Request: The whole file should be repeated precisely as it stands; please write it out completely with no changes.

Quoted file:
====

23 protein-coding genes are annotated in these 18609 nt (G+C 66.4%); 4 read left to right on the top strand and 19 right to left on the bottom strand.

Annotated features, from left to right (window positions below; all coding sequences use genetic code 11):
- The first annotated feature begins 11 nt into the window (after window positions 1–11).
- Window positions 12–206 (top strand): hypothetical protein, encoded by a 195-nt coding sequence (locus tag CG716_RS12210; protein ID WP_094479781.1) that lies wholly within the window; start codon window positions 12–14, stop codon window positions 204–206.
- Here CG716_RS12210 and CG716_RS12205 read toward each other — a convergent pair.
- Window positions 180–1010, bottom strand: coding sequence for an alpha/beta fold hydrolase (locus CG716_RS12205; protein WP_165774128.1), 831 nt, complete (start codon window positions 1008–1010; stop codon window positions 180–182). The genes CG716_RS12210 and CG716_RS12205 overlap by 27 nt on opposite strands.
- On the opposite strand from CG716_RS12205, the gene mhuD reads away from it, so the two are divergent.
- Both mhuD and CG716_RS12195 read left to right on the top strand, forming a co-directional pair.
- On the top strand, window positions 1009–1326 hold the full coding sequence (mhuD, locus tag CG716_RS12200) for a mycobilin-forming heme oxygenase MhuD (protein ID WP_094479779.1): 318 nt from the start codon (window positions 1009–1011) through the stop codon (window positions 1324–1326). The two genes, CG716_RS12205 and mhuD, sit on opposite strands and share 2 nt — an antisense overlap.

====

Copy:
23 protein-coding genes are annotated in these 18609 nt (G+C 66.4%); 4 read left to right on the top strand and 19 right to left on the bottom strand.

Annotated features, from left to right (window positions below; all coding sequences use genetic code 11):
- The first annotated feature begins 11 nt into the window (after window positions 1–11).
- Window positions 12–206 (top strand): hypothetical protein, encoded by a 195-nt coding sequence (locus tag CG716_RS12210; protein ID WP_094479781.1) that lies wholly within the window; start codon window positions 12–14, stop codon window positions 204–206.
- Here CG716_RS12210 and CG716_RS12205 read toward each other — a convergent pair.
- Window positions 180–1010, bottom strand: coding sequence for an alpha/beta fold hydrolase (locus CG716_RS12205; protein WP_165774128.1), 831 nt, complete (start codon window positions 1008–1010; stop codon window positions 180–182). The genes CG716_RS12210 and CG716_RS12205 overlap by 27 nt on opposite strands.
- On the opposite strand from CG716_RS12205, the gene mhuD reads away from it, so the two are divergent.
- Both mhuD and CG716_RS12195 read left to right on the top strand, forming a co-directional pair.
- On the top strand, window positions 1009–1326 hold the full coding sequence (mhuD, locus tag CG716_RS12200) for a mycobilin-forming heme oxygenase MhuD (protein ID WP_094479779.1): 318 nt from the start codon (window positions 1009–1011) through the stop codon (window positions 1324–1326). The two genes, CG716_RS12205 and mhuD, sit on opposite strands and share 2 nt — an antisense overlap.